The incumbents expressed disappointment, however, in how Van Camp and the other insurgent candidates’ decisions to run in the Democratic primary, going as far to call their pathway to get onto the ballot “disingenuous.”

Democrats allege primary raid

Earlier this month, Tompkins County Democratic Committee Chair Linda Hoffmann criticized the insurgent candidates, alleging that a significant number of the signatures on their designating petitions were from people who switched parties to specifically trigger the primary.

According to election data compiled by Democratic Committee officials, over 70 people changed parties in the town of Caroline in a one-month span earlier this year, with just over 50 of them signing Van Camp, Mix and Slatoff-Burke’s petitions.

Hoffmann pointed to a video posted in the anti-zoning Facebook group, “Caroline Hates Zoning”, showing 2019 Republican supervisor candidate Peter Hoyt encouraging voters to change parties to vote in the primary.

Hoffmann is asking the Tompkins County district attorney to investigate what she alleges is a party-raiding effort, but said the county committee hasn’t decided to take its own legal action over the matter.

"We need to confer and need to come together for that. There is not a date to sue as a county committee,” Hoffmann said at the press conference.

Hoffmann said that the most direct action that could be taken to challenge the insurgent candidates’ slate would be to pursue a legal process to disenroll the alleged party-switching members of the party, though she admitted this is off the table.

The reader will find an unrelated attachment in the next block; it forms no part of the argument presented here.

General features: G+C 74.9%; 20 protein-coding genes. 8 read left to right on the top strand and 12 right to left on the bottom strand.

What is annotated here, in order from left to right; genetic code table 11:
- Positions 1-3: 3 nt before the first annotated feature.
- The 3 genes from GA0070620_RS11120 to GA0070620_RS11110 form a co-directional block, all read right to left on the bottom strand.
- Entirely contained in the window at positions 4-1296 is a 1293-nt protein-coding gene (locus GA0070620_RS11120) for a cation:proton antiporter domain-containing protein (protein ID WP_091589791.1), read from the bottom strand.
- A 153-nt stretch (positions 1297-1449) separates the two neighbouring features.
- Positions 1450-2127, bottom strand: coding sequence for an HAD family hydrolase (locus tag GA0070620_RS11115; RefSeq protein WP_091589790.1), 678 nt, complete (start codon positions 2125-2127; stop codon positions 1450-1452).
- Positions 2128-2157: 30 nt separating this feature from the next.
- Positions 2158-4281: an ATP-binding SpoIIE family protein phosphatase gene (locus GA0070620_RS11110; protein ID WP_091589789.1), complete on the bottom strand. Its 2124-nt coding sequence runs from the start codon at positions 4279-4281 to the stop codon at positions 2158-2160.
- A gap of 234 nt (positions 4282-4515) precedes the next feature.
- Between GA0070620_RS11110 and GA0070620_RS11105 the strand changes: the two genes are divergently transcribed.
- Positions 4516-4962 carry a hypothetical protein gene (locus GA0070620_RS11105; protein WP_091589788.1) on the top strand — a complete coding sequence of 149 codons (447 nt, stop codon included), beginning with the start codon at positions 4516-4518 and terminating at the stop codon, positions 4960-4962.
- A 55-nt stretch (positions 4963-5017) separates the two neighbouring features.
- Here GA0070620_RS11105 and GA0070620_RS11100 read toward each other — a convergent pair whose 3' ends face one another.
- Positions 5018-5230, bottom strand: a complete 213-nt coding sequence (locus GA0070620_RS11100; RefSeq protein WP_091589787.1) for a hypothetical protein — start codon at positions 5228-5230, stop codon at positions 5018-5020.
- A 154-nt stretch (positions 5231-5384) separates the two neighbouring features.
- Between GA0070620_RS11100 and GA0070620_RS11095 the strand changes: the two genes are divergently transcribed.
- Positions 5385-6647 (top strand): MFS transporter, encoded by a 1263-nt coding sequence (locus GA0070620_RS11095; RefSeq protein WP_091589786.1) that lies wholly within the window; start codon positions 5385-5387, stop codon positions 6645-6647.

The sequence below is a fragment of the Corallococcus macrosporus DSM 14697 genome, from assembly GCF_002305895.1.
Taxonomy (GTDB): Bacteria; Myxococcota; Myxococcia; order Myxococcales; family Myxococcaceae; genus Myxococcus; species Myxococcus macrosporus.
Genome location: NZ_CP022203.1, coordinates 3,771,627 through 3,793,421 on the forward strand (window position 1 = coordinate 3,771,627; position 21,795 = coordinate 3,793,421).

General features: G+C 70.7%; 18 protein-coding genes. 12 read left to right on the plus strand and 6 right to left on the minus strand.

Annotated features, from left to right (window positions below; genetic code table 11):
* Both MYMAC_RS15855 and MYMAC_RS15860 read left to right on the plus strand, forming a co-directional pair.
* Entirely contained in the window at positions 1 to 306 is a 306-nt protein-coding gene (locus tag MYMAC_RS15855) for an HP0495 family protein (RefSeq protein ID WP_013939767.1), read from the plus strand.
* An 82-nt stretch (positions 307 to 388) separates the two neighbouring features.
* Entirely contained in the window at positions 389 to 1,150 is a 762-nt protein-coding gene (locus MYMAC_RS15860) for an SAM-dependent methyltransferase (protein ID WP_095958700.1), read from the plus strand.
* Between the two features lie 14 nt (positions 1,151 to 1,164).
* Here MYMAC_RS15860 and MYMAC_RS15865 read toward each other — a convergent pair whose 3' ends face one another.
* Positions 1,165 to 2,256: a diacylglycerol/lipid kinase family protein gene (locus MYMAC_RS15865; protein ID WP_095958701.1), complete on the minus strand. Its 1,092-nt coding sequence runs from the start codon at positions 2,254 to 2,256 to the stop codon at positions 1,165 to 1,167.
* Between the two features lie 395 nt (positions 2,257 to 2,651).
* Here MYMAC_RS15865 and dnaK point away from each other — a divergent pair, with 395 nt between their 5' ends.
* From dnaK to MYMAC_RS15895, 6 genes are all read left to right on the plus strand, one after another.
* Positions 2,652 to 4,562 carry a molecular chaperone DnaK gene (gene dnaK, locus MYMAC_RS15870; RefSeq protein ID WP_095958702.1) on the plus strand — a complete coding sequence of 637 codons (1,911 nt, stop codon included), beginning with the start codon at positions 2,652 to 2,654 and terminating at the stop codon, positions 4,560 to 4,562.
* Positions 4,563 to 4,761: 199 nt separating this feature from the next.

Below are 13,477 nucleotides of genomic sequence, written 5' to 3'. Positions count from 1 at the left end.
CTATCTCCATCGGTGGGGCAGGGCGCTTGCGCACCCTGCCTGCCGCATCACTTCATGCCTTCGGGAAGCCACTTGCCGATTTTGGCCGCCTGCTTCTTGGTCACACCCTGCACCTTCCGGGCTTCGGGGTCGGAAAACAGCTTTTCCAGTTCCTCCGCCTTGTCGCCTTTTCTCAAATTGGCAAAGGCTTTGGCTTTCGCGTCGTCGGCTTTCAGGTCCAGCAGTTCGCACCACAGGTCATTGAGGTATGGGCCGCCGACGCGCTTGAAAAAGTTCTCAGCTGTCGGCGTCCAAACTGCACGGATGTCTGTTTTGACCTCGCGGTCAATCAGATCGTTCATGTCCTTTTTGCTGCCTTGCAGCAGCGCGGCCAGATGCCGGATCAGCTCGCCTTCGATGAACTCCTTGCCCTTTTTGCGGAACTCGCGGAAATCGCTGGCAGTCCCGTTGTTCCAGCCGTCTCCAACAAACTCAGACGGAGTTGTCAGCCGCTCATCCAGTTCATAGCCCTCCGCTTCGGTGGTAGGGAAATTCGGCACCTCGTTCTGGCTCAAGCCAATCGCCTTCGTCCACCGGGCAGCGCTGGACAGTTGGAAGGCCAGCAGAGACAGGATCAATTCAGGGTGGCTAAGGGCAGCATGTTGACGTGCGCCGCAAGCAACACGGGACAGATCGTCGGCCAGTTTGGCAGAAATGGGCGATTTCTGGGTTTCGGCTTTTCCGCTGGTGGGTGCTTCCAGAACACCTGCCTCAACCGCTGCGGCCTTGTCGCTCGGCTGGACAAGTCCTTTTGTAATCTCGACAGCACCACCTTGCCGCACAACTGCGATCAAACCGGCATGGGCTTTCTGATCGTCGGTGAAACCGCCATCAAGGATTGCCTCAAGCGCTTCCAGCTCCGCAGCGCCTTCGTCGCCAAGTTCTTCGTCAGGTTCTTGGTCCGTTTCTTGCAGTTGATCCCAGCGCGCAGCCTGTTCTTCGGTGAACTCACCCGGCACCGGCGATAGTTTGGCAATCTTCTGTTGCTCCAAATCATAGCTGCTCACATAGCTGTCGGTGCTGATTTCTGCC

Van Camp and Mix say they never encouraged residents to switch parties, but they understand why people would want to, citing a frustration with Republicans’ abilities to succeed in the town on Election Day.

"We have no control over what other people are doing," Van Camp said. "There's so many different factions of things happening in our community and our objective is just to run as ourselves; be ourselves and other people are going to do what they're going to do. And I have talked to some people that have and one person told me very passionately that she realized that she's never really had a voice in our community because Democratic candidates always win."

While Witmer, Kelley-Mackenzie and Murray carry the endorsement of the town Democratic committee, Hoffmann said the county Democratic committee is sticking by its policy of not intervening in primaries, at least for now.

"This is a very extenuating circumstance that is happening here,” Hoffmann said.

Van Camp said she and the insurgent slate are in the process of passing petitions to appear on an independent ballot line, “Connecting Caroline”, in the general election. If they are successful, that would guarantee a contested general election contest regardless of who succeeds in the Democratic primary on June 27, given that the incumbents have secured the Working Families Party endorsement and therefore its ballot line.

Vaughn Golden has been reporting across New York since 2016. Working as a freelancer while studying journalism and economics at Ithaca College, Vaughn has reported for a number of outlets including the Albany Times Union, New York Post, and NPR among others. Prior to coming to WSKG full-time, Vaughn was a reporter for the Watertown Daily Times. Vaughn now covers government and politics for WSKG.